Academic

​Generous Thinking: The University and the Public Good​

Kathleen FitzpatrickKathleen Fitzpatrick, director of digital humanities and professor of English at Michigan State University, will discuss ​"Generous Thinking: The university and the public good​" at 11 a.m. Thursday, March 1, in Rosenfield Center, Room 101.

Fitzpatrick is project director of Humanities Commons, an open-access, open-source network serving more than 10,000 scholars and practitioners in the humanities.

Fitzpatrick has served as associate executive director and director of scholarly communication of the Modern Language Association, where she was managing editor of the MLA journal, PMLA, and other MLA publications. During that time, she also held an appointment as visiting research professor of English at NYU. 

She is author of Planned Obsolescence:  Publishing, Technology, and the Future of the Academy (NYU Press, 2011) and of The Anxiety of Obsolescence: The American Novel in the Age of Television (Vanderbilt University Press, 2006).

 

Diverse Paths of Leadership and Innovation: Kit Wall '77

Kit Wall '77 will be the featured speaker in the Diverse Paths of Leadership and Innovation speaker series on Friday, February 9. The event, which is free and open to the public, will start at 2 p.m. in Noyce 1023. The Donald and Winifred Wilson Center for Innovation and Leadership is sponsoring the speaker series and associated course.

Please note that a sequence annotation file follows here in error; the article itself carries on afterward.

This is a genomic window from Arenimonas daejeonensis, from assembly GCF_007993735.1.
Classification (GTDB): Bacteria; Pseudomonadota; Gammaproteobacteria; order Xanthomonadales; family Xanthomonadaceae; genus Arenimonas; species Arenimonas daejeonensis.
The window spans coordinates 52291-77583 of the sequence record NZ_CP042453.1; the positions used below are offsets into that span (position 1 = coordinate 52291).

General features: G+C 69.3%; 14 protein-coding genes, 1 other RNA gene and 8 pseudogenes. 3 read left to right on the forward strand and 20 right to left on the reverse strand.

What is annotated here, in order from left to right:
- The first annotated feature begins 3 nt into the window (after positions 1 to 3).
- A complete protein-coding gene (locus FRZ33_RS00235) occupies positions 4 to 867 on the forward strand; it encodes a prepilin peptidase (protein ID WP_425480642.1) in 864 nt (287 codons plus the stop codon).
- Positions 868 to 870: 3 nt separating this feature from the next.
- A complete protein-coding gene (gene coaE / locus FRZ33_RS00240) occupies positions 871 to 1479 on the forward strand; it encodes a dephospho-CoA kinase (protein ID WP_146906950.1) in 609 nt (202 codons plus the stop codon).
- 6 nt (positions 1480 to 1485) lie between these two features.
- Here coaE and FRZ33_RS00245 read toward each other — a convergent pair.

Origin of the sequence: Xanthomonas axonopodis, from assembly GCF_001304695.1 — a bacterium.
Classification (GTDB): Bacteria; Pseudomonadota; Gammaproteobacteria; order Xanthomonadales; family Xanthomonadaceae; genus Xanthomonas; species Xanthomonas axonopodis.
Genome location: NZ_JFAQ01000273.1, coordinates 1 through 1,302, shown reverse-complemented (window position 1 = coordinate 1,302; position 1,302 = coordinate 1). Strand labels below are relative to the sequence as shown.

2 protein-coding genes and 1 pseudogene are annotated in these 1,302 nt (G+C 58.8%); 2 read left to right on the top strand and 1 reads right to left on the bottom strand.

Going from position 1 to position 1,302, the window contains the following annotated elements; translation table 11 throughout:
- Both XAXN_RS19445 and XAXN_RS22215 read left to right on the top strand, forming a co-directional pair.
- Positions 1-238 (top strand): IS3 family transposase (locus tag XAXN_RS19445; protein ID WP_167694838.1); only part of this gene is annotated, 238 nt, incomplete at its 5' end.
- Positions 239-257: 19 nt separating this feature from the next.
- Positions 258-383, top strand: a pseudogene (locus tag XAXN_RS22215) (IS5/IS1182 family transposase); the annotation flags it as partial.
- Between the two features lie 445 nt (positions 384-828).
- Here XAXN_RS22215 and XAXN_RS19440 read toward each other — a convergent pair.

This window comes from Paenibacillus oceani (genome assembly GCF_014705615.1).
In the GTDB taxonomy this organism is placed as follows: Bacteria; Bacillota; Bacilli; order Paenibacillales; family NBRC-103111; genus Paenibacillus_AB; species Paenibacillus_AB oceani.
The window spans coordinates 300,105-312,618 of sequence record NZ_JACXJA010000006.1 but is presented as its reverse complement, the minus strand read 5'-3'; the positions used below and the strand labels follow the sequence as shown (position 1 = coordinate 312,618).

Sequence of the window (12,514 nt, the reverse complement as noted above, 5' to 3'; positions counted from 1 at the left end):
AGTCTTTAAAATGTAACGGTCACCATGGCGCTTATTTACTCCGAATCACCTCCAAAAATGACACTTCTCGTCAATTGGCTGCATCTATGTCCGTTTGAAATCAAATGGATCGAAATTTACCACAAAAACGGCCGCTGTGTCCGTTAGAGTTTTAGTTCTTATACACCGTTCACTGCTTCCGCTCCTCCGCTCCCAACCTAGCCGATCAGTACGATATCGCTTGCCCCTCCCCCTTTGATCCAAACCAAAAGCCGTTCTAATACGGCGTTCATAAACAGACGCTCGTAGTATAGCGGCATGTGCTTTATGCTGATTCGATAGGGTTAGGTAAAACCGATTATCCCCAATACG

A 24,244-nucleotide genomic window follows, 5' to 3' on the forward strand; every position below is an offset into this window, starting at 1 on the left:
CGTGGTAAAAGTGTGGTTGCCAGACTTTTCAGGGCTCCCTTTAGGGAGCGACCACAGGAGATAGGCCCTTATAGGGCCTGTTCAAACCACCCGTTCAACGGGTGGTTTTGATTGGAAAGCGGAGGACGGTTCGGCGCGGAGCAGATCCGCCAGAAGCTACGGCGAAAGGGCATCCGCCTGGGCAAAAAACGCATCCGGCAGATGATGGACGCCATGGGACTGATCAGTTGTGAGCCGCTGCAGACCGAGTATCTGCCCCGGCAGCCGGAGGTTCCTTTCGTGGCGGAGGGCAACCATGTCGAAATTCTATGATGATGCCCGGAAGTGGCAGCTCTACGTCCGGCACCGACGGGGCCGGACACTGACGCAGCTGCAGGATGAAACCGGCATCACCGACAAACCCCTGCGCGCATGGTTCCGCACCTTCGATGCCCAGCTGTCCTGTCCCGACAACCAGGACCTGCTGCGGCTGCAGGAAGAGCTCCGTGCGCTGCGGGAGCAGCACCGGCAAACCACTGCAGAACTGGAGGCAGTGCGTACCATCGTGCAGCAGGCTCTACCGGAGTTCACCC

Promoting everything from policy reform issues, nonprofit organizations, and political campaigns to rock shows and media events, Kit Wall uses her repertoire of organizational/communication skills for policy consultation, writing, production, and management. Her promotion and publicity experience includes such wide-ranging fields as pro sports, entertainment, commercial real estate, and government affairs.  Since 1987, Ms. Wall has focused on government relations, especially local government and public policy, managing coalition and grassroots efforts in statewide legislative and ballot initiatives, as well as candidate campaigns. Hired by Eli Lilly and Company in 2001, she worked on advocacy issues assisting nonprofits in capacity-building efforts and local government relations promoting best practices, with a focus on jail diversion issues across the United States.  Ms. Wall’s clients and employers range from the California Medical Association and Foundation, to Consumer’s Union, UnitedHealth Group, the Solano Coalition for Better Health, California Forward, and members of the California wine industry, to various musical and artistic celebrities, including The Magic of David Copperfield, and the world's largest sole proprietor real estate developer, Gerald D. Hines Interest.